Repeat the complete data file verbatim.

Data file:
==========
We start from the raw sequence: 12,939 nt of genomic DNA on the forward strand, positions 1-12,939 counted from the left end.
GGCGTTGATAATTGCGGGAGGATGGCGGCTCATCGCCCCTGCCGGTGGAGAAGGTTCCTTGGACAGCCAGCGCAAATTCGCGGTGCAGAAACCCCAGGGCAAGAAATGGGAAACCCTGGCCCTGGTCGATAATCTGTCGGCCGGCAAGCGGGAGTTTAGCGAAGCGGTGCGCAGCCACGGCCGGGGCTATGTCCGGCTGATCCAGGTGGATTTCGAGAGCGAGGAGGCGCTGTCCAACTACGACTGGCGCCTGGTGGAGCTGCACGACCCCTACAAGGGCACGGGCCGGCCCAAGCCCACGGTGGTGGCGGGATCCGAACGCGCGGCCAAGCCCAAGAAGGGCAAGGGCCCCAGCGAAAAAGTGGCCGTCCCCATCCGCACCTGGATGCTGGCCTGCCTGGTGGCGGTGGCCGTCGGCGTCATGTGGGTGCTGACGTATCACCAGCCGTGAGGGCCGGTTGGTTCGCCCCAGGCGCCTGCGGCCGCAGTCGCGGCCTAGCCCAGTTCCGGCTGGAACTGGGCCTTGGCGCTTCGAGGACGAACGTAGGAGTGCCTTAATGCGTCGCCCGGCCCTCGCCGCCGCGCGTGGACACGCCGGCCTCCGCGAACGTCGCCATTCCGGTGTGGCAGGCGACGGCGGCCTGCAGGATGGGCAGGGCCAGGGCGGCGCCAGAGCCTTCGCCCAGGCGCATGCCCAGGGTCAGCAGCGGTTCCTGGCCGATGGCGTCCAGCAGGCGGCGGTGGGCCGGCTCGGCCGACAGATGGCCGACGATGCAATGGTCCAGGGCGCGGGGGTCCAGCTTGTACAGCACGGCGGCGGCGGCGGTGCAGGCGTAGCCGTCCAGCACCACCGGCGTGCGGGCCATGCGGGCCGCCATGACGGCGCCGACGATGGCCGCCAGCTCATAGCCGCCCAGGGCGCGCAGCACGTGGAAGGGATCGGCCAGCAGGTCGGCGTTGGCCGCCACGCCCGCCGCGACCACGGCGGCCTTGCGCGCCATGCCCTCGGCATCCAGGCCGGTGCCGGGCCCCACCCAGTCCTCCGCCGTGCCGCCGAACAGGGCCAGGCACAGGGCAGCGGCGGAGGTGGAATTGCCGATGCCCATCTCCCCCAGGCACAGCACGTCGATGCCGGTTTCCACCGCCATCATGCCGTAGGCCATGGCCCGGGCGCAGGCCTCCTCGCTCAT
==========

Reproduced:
We start from the raw sequence: 12,939 nt of genomic DNA on the forward strand, positions 1-12,939 counted from the left end.
GGCGTTGATAATTGCGGGAGGATGGCGGCTCATCGCCCCTGCCGGTGGAGAAGGTTCCTTGGACAGCCAGCGCAAATTCGCGGTGCAGAAACCCCAGGGCAAGAAATGGGAAACCCTGGCCCTGGTCGATAATCTGTCGGCCGGCAAGCGGGAGTTTAGCGAAGCGGTGCGCAGCCACGGCCGGGGCTATGTCCGGCTGATCCAGGTGGATTTCGAGAGCGAGGAGGCGCTGTCCAACTACGACTGGCGCCTGGTGGAGCTGCACGACCCCTACAAGGGCACGGGCCGGCCCAAGCCCACGGTGGTGGCGGGATCCGAACGCGCGGCCAAGCCCAAGAAGGGCAAGGGCCCCAGCGAAAAAGTGGCCGTCCCCATCCGCACCTGGATGCTGGCCTGCCTGGTGGCGGTGGCCGTCGGCGTCATGTGGGTGCTGACGTATCACCAGCCGTGAGGGCCGGTTGGTTCGCCCCAGGCGCCTGCGGCCGCAGTCGCGGCCTAGCCCAGTTCCGGCTGGAACTGGGCCTTGGCGCTTCGAGGACGAACGTAGGAGTGCCTTAATGCGTCGCCCGGCCCTCGCCGCCGCGCGTGGACACGCCGGCCTCCGCGAACGTCGCCATTCCGGTGTGGCAGGCGACGGCGGCCTGCAGGATGGGCAGGGCCAGGGCGGCGCCAGAGCCTTCGCCCAGGCGCATGCCCAGGGTCAGCAGCGGTTCCTGGCCGATGGCGTCCAGCAGGCGGCGGTGGGCCGGCTCGGCCGACAGATGGCCGACGATGCAATGGTCCAGGGCGCGGGGGTCCAGCTTGTACAGCACGGCGGCGGCGGCGGTGCAGGCGTAGCCGTCCAGCACCACCGGCGTGCGGGCCATGCGGGCCGCCATGACGGCGCCGACGATGGCCGCCAGCTCATAGCCGCCCAGGGCGCGCAGCACGTGGAAGGGATCGGCCAGCAGGTCGGCGTTGGCCGCCACGCCCGCCGCGACCACGGCGGCCTTGCGCGCCATGCCCTCGGCATCCAGGCCGGTGCCGGGCCCCACCCAGTCCTCCGCCGTGCCGCCGAACAGGGCCAGGCACAGGGCAGCGGCGGAGGTGGAATTGCCGATGCCCATCTCCCCCAGGCACAGCACGTCGATGCCGGTTTCCACCGCCATCATGCCGTAGGCCATGGCCCGGGCGCAGGCCTCCTCGCTCAT